By Conrad Onyango, bird story agency
As Europe looks to new sources of gas, African countries are finding cheaper and faster alternatives to monetise and export its vast gas reserves.
A floating liquefied natural gas (FLNG) terminal is a mobile platform or vessel used to liquefy and store natural gas from offshore fields. The have begun popping up around Africa, allowing the continent to quickly tap into global gas demand and monetise abundant untapped reserves.
Russia’s invasion of Ukraine and the consequent economic fallout pushed up global demand for gas, causing prices to skyrocket and European countries to suddenly jostle for Africa’s natural gas.
Three African countries – Nigeria, Mozambique and the Republic of Congo – launched floating terminals over the past three months to tap into this rising demand as Europe races to get its hands on as much non-Russian gas as possible.
It’s a trend that is likely to grow, according to industry insiders.
“The market for FLNG terminals is expected to grow as new offshore floating projects emerge in response to rising gas demand,” said research firm Allied Market Research, in its latest report.
A report on the FLNG market, Global Opportunity Analysis and Industry Forecast, 2021-2030, shows the boom is driven by a growing preference for natural gas. LNG is seen as less polluting, safer and more cost-effective at powering industry, compared with heavier carbon options like coal and oil.
“Its popularity is due in part to the environmental advantages it offers over other fossil fuels,” said the authors of the report.
The Republic of Congo has a head start over Nigeria and Mozambique, deploying two FLNG vessels with a combined production capacity of three million tonnes per year. The deployment is seen as consolidating the country’s position as a regional gas hub.
“The Republic of the Congo has the chance to become not only a regional but global producer of LNG, and the launch of a second FLNG facility by Eni will be key for making this objective a reality,” said NJ Ayuk, executive chairman of the African Energy Chamber.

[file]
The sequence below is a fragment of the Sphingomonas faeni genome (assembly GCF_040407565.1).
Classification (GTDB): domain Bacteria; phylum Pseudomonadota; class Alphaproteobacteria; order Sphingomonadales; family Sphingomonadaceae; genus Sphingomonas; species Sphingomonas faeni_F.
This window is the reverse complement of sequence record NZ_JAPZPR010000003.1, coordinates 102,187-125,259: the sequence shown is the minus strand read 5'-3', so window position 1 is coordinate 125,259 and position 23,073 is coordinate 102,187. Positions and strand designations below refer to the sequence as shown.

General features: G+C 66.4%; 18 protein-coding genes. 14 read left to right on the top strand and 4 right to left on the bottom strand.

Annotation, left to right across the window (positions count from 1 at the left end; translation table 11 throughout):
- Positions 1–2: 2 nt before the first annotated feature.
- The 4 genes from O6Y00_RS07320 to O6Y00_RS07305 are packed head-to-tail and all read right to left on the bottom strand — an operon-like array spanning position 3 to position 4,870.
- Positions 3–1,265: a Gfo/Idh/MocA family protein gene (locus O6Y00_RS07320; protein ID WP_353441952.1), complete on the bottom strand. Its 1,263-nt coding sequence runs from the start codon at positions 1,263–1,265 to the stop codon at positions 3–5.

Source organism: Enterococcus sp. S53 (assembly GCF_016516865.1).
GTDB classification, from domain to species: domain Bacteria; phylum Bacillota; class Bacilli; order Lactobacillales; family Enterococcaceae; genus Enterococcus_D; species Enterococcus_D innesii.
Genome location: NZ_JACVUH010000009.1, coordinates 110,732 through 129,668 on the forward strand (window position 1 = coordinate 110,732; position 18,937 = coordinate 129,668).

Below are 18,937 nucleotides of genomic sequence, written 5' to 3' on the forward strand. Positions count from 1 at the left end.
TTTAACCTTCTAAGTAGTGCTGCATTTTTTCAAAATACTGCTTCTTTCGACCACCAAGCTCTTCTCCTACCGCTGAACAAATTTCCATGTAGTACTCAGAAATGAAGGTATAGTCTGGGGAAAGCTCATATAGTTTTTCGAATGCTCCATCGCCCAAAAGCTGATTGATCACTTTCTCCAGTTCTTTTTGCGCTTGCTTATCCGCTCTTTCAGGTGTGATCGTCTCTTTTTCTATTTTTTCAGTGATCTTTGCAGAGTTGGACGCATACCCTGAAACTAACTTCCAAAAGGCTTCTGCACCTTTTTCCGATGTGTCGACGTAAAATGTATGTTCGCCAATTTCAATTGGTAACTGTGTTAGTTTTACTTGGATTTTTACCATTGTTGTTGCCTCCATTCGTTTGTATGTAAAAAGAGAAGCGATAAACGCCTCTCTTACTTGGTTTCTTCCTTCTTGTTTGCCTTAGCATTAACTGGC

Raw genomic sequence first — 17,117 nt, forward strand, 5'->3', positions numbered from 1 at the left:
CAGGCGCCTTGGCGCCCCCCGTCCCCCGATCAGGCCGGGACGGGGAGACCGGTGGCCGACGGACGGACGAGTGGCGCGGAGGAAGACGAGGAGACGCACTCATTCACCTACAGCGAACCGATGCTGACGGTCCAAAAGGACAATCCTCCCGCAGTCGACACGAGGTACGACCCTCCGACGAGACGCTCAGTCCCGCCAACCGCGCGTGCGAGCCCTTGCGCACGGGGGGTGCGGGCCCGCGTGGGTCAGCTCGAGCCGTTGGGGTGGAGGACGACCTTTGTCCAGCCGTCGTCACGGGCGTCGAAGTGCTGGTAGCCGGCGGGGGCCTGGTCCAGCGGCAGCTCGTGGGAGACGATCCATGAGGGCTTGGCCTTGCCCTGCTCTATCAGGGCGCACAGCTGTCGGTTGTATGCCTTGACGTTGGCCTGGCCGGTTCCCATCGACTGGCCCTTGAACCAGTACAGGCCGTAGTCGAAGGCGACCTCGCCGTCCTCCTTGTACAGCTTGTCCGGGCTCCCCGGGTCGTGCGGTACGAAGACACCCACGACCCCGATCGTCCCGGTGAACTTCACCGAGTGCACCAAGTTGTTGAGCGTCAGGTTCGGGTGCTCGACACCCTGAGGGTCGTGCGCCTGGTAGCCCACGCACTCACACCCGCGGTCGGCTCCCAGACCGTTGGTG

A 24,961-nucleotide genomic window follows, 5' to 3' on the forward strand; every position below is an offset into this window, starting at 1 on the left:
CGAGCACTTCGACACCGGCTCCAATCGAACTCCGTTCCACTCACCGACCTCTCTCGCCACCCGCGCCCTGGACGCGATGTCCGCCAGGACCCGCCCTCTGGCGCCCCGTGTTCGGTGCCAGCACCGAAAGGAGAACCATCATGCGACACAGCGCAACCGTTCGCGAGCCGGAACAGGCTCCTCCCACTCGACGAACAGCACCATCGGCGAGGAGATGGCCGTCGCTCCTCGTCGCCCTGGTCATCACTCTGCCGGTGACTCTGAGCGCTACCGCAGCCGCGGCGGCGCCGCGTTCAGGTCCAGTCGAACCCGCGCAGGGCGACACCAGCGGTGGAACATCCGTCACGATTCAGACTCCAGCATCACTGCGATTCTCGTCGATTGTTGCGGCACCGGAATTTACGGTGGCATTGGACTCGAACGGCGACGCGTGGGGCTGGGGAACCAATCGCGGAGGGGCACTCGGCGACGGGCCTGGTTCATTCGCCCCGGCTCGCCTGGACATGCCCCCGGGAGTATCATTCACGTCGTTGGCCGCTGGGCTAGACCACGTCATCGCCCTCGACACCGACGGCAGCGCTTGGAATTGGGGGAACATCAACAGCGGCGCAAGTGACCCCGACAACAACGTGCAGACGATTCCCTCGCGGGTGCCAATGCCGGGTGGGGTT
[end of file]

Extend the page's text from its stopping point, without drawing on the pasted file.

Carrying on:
With more than 10 trillion cubic metres of natural gas resources, the Republic of Congo has a national gas master plan that lays the foundation for the promotion of gas utilisation and attracting foreign direct investment.
In November 2022, Nigeria launched its first FLNG through a privately held company, UTM offshore, which was recently incorporated and received financial backing from African Export-Import Bank.
The facility – to be built 60 kilometres from the shore of Akwa Ibom State – is also backed by oil marketer, Exxon Mobil and has a production capacity of 1.2 million metric tonnes per annum and a storage capacity of 200,000 cubic metres.
UTM Offshore managing director and chief executive officer Julius Rone said the FLNG facilities will help Nigeria and other hydrocarbon-producing African countries cut dependence on crude oil and meet global demand for gas. “For us in Africa, especially Nigeria, energy transition is steeped in harnessing our abundant gas resources… the rising global demand for cleaner energy sources has offered Nigeria an opportunity to exploit gas resources for the good of the country,” said Rone.
Nigeria’s vast gas reserves are estimated to be above 200 trillion cubic feet – the largest of Africa’s over 620 trillion cubic feet, according to Statista.
Towards the end of 2022, Mozambique – with over 100 trillion cubic feet of natural gas reserves – inaugurated the Coral-Sul Floating Liquefied Natural Gas project, in the ultra-deep waters of the Rovuma basin.
President of Mozambique, Filipe Jacinto Nyusi, said the project ushered in a new era of energy security for the region, while positioning the country as a globally competitive producer and exporter of LNG. “The FLNG project has raised the levels of confidence and expectations for the future so that Mozambique can occupy a significant position as an exporter of LNG in the phase of the energy transition,” Nyusi said.
Oil marketers Eni and ExxonMobil are key partners and operators in the three African countries as they look to cash in on the booming FLNG market, in a strategy change that focuses on sustained investment in the continent.
The floating terminals – serving as mobile midstream assets by producing LNG directly on floating systems off the coast – are considered to have lower production costs, take less time to build and offer investors quick returns on investments, compared to traditional large onshore facilities.
“FLNG terminals provide the opportunity to reduce production costs while also increasing output, thereby improving project economics,” according to Allied’s report.
Rystad Energy, a global market research firm, has projected that Africa has the potential to triple its LNG export capacity by 2040 from the current 77 million tonnes per annum.
A report by the African Energy Chamber, The State of African Energy 2023, shares those sentiments and has tipped Nigeria, Algeria and Egypt to drive Africa’s LNG exports over the next three years.
“Africa stands at a point where it can benefit from historical gas trade relations with Europe, existing infrastructure to export gas to Europe, geographical vicinity to the demand centres and, most importantly, abundant natural gas potential,” said the report.
Other gas-rich African nations projected to drive exports are Equatorial Guinea, Mozambique, Senegal and Mauritania.
/bird story agency